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Scottish Designers Launch Zero Waste Couture Collections

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Scottish Designers Launch Zero Waste Couture Collections

Scottish Designers Launch Zero Waste Couture Collections
March 17
10:42 2016

A former Miss Scotland modelled specially created fashion collections in Glasgow earlier this week, in an effort to remind people of the value of clothing and to encourage greater levels of upcycling in Scottish society.

Modelling high fashion collections aimed at challenging perceptions of textile waste, Nicola Mimnagh posed in the window of the Salvation Army Trading Company’s flagship store in Dumbarton Road (above).

With designs created by two Scottish designers who transformed unwanted clothing donated to the charity, the ranges included a combination of clothing and accessories.

Lynn Wilson, textiles manager at Zero Waste Scotland, said: ‘All textiles have a value and can be used again and again. Clothing should never be put in the general waste bin and I believe our talented designers have proved with this chic collection, inspired by the Salvation Army, that there’s an inherent value in clothing – and if you’re finished with it, someone else can use it!’

Designer Aimee Kent added: ‘I found inspiration for my collection in the architectural facades of the Salvation Army Trading Company’s headquarters in New York, as well as retro Salvation Army logos and graphic artwork.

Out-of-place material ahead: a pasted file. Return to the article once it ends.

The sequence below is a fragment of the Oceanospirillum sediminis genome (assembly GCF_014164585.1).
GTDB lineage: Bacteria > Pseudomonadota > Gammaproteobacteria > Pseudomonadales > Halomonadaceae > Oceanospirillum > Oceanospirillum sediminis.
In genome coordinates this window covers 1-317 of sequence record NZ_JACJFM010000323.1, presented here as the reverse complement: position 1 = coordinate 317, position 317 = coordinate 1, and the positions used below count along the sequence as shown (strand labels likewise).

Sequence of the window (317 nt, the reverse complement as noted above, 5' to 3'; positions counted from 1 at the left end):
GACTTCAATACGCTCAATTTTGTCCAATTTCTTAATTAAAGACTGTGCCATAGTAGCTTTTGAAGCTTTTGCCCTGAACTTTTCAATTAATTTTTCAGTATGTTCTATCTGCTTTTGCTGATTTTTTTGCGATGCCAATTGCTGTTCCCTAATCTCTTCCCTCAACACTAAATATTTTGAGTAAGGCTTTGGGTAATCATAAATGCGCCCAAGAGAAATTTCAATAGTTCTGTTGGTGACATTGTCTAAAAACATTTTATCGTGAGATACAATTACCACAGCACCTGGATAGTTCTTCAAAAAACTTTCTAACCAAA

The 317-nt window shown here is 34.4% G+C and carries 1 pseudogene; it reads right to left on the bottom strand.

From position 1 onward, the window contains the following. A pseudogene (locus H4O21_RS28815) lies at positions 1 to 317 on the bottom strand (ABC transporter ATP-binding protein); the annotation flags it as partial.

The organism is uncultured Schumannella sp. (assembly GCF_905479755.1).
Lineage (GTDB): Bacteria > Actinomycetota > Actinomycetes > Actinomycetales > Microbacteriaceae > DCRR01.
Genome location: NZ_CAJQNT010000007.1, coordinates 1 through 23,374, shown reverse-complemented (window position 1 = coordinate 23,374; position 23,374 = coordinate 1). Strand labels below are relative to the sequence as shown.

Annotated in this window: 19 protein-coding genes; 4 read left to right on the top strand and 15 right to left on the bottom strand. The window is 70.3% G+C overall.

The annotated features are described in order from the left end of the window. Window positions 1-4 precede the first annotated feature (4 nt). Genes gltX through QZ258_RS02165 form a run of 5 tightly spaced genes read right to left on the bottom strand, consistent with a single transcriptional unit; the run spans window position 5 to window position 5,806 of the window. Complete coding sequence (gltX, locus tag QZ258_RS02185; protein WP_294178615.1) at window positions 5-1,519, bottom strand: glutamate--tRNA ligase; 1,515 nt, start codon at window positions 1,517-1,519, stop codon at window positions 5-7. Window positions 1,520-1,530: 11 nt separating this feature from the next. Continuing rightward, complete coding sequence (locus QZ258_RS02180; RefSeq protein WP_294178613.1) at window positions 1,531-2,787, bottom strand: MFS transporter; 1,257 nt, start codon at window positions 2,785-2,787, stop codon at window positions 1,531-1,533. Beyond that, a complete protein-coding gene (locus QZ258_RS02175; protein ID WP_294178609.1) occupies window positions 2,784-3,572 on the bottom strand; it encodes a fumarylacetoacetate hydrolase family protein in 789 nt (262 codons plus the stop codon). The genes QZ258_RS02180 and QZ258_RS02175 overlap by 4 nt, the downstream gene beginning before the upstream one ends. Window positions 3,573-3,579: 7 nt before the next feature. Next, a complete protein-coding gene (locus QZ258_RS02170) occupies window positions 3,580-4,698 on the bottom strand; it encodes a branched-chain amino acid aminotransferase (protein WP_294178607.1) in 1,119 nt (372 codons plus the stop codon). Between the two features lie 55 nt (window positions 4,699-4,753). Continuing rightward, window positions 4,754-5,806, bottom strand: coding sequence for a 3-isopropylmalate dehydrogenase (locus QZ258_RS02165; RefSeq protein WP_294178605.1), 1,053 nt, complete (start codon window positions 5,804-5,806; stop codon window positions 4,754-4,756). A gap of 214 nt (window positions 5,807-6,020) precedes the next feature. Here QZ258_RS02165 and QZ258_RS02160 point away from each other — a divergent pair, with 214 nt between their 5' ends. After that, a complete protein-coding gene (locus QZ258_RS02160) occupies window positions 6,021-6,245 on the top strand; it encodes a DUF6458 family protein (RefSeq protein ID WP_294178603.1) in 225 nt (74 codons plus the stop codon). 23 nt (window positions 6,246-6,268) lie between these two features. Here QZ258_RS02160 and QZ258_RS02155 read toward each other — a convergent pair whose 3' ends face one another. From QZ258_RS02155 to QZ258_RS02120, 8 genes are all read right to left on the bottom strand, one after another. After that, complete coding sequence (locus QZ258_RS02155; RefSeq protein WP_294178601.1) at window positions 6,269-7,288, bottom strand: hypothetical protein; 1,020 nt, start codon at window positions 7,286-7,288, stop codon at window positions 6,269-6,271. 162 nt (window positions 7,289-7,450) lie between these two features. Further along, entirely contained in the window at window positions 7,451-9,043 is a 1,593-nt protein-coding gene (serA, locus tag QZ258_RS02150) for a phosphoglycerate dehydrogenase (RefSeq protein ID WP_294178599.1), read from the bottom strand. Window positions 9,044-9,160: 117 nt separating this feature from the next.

‘Using inspiration from the art deco features, I created hand-drawn artwork which was then transformed into repeat patterns and placement prints. All of the garments, panelling and embroidered details are inspired by the symmetrical geometric art deco structures.’

The average Scottish household owns around £4,000 worth of clothes but wears only 70 percent of that each year, most commonly because it no longer fits.

Recent research from the Love Your Clothes campaign found that 65% of women in Scotland claim they will attempt to mend or fix an item in order to wear it again.

The Salvation Army Trading Company is one of the largest clothing recyclers in the UK, with 52 charity shops in Scotland as well as thousands of recycling banks. Each year they receive around 30,000 tonnes of donated textiles in the UK, which helps raise funds for the charity’s work with vulnerable people.


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Catering Scotland

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